Friday, November 22, 2013

Prevent a Windows computer from going idle even when the Group Policy prevents you from installing any software

I work in this silly place where everything must be done according to some plan or procedure. They aren't even very good at it, but they are very proud of this bureaucracy. For example I don't have Outlook installed on my work machine, but on a virtual one which is in a different network and can be accessed only by remote desktop protocol. Some admin with a God complex thought it was a good idea to make the computer lock itself after a few minutes of idleness and even close the entire virtual machine when no one accesses it for a while. This might have some sick sense in the admin's head, but I need to know when an email arrives and so I would like to have this virtual machine open on the second monitor without having to enter the password every 5 minutes. To add hurt to offence, I cannot install any software on the virtual machine or using Powershell to prevent the computer going idle or anything useful like that. Good, a challenge! I need to find a way to keep the remote desktop session alive.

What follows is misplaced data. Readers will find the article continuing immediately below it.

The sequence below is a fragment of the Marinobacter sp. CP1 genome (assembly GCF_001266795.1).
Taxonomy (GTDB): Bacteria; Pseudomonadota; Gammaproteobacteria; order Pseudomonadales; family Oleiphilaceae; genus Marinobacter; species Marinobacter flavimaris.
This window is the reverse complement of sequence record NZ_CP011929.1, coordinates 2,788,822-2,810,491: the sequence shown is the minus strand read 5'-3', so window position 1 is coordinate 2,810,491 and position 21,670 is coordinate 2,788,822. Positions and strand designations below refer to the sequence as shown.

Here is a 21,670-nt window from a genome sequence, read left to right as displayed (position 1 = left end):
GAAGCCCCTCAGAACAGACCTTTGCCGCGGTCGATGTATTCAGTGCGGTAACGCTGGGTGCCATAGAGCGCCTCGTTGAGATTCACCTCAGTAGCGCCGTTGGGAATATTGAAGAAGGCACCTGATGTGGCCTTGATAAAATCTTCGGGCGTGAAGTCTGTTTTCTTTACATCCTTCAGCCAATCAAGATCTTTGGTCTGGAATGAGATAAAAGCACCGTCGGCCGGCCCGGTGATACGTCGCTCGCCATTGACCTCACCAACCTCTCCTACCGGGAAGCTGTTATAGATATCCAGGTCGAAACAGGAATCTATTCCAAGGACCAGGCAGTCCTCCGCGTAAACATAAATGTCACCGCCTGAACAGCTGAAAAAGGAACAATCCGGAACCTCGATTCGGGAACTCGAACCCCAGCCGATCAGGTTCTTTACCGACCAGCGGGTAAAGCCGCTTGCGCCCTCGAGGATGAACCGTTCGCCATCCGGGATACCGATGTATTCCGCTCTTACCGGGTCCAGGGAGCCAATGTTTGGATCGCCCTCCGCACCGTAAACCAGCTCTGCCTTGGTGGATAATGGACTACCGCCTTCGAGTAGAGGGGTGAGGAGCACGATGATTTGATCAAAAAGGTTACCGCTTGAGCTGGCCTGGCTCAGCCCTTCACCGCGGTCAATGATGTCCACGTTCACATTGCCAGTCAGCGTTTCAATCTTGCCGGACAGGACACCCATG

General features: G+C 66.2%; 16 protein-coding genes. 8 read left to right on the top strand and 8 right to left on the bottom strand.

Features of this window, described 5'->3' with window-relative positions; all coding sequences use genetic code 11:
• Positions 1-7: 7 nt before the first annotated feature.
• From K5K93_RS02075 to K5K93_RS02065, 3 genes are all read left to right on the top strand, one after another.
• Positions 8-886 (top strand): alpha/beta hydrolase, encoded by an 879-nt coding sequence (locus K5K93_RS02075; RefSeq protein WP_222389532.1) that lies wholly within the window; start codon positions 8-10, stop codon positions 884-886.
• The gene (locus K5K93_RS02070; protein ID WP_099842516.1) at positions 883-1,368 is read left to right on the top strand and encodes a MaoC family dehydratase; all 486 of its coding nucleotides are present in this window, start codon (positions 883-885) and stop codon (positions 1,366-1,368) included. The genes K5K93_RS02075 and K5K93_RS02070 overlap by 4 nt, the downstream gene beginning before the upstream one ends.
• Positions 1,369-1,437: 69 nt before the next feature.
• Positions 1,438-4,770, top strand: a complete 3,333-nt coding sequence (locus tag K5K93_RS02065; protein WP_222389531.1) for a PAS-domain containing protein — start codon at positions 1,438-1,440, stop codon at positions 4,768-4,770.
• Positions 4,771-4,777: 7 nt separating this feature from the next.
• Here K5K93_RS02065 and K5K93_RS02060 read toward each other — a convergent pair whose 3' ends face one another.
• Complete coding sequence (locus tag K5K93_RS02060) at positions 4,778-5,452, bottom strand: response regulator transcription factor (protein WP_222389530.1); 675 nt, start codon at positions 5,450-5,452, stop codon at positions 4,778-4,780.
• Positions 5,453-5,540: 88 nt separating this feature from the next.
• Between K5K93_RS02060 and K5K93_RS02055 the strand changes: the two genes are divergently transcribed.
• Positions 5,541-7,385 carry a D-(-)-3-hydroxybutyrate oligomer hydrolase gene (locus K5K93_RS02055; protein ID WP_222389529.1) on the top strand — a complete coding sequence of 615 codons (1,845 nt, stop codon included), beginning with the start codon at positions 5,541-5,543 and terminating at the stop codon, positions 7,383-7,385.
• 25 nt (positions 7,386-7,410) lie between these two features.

Enter Windows Script Hosting. I've created a small Javascript file that gets executed by the machine and occasionally moves the mouse and simulates pressing Shift. No more idleness and no need to access Group Policy or install anything. Just create a text file and paste the following code and then save it with a .js extension, then run it. It will keep the computer from going idle.
var WshShell = WScript.CreateObject("WScript.Shell");
for (var i=0; i<60; i++) // 60 minutes
WScript.Sleep (60000);

Step by step instructions for non technical people:
  1. Press the Windows key and E to start the Windows Explorer
  2. In the Explorer, navigate to Desktop
  3. Remove the setting for "Hide extensions for known file types" - this is done differently from Windows version to Windows version, so google it
  4. Create a new text file on the desktop by right clicking in it and choosing "New Text Document"
  5. Paste the code above in it
  6. Save the file (if you successfully removed the setting at point 3, you should not only see the name, but also the .txt extension for the file)
  7. Rename the file to busybee.js (or any name, as long as it ends with .js
  8. Double click it

The script will run 60 times at every minute (so for an hour) and keep the machine on which it runs on from going idle. Enjoy!